A year ago, James wrote an article on Green Prophet about a unique organization known as the Sulha Peace Project and its role in reconciliation among peoples of different religious faiths and cultures, which is what the word sulha or reconciliation in Arabic is supposed to be about.
The Sulha Peace Project was founded in the year 2000 in the aftermath of the beginning of the Second or Al Aqsa Intifada, with the hope to find some positive ways to bring people together, including those at variance with each other (Israelis and Palestinians, in particular) in order to acquire a better understanding of issues that separate people – and to help find solutions to achieve tolerance to live together as fellow human beings.
This led to the first Sulha gathering in the late fall of 2001, which occurred coincidentally during the time and period leading up to three important interfaith religious holidays: Ramadan, Hanukah, and Christmas. Their environmental message is strong:The GP article tied the humanitarian goals of the Sulha Peace Project with those of preserving and protecting the environment which included lectures and workshops on making and using bio fuels, ways in which Bedouin and similar peoples have practiced ecology in their daily life styles; and perhaps the most important aspect: how to rise up above human greed and “show love and care for everything else as we show love and care for ourselves” – i.e. the Golden Rule.
Environmental topics are interwoven into these gatherings, which also include shorter one day gatherings, such as the recent Encounter held on July 23rd between members of the Israeli Sulha Family and the Palestinian peace organization Al-Tariq (The Way) at Neve Shalom (Wahat al-Salaam in Arabic) which means Oasis of Peace .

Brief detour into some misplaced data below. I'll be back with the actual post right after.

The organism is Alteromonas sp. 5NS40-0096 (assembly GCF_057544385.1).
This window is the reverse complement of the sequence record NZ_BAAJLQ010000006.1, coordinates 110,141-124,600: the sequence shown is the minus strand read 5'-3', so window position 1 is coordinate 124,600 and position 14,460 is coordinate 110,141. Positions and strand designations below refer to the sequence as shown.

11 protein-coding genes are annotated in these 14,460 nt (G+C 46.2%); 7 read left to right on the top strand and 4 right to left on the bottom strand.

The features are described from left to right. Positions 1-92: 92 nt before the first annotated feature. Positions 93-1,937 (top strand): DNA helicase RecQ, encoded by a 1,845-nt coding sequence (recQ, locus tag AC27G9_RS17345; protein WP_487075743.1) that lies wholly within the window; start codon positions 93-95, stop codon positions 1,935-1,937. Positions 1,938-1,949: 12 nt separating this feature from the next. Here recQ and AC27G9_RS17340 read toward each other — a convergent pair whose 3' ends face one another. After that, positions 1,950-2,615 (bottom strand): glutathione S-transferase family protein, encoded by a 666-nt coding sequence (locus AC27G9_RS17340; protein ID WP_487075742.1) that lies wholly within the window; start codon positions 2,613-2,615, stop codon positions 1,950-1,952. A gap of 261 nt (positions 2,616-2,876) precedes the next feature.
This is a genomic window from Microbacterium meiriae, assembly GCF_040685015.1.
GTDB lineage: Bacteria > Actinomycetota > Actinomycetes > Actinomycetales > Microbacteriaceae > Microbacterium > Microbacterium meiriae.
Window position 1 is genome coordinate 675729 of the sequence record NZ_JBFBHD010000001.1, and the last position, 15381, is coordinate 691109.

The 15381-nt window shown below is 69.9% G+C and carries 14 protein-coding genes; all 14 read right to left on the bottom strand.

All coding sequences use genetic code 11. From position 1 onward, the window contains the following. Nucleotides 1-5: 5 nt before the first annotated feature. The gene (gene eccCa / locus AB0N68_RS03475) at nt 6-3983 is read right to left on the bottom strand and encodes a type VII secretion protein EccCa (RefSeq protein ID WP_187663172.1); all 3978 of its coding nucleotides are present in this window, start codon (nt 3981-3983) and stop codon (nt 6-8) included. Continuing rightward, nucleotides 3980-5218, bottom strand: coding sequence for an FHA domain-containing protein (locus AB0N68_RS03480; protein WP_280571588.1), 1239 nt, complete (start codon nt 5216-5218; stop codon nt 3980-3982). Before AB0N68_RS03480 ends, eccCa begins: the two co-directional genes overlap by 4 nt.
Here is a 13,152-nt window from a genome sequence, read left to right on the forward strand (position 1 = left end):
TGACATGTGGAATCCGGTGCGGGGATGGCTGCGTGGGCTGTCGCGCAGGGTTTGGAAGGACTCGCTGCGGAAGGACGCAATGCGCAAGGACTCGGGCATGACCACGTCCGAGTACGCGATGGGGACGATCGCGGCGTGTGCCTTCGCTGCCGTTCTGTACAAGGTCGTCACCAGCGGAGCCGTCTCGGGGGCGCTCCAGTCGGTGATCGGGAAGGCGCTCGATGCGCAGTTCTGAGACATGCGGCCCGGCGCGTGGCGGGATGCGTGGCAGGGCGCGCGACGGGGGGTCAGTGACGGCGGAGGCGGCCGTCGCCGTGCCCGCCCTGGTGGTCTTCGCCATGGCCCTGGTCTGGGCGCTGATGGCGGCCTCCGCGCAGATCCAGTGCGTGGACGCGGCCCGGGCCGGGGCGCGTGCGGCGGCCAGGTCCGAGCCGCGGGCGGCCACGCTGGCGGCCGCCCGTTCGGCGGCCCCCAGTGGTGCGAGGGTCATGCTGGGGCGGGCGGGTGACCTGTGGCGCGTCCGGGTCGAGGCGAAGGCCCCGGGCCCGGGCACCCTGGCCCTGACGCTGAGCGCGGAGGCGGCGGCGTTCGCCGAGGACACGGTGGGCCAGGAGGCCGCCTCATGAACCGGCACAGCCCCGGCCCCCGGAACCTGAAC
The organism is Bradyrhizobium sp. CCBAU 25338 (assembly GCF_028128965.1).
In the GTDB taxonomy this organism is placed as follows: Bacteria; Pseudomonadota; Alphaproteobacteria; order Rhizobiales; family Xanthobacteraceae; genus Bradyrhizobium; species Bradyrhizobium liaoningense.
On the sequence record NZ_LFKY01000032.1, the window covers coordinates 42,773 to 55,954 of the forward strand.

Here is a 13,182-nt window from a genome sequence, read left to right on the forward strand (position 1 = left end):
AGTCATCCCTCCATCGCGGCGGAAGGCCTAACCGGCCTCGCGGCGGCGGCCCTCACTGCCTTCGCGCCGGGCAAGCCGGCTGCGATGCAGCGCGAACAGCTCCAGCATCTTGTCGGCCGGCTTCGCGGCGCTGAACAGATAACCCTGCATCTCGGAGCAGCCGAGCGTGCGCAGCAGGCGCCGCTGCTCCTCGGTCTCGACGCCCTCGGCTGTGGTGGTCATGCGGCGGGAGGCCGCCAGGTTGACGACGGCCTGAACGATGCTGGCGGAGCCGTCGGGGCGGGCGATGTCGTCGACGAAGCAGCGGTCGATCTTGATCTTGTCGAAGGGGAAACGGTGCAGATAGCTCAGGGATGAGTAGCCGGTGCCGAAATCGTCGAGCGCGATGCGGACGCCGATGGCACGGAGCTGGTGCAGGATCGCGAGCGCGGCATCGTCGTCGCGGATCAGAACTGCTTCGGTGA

But the most important environmental message that comes from NGO’s such as the Sulha Peace Project is to try to create a better human environment among peoples whose differences and religious teachings often conflict with being able to live together as one world family.
Although the main “environment” relates to problems faced by Jews and Arabs (particularly Jews and Muslims) in coexisting together, it also pertains to peoples of all religious faiths finding common grounds though dialogue and understanding of the various issues that often keep people apart from each other.
This year’s Sulha annual gathering will take place sometime in the fall (it was changed from the usual end summer venue for logistical reasons) and more information about it will be forthcoming on their website www.sulha.com .
Taking everything into account, it appears very clear that in order to deal with problems relating to the natural environment, we must first take care of those involving the environment of human relations. Perhaps this “environment” is in reality the most important one of all.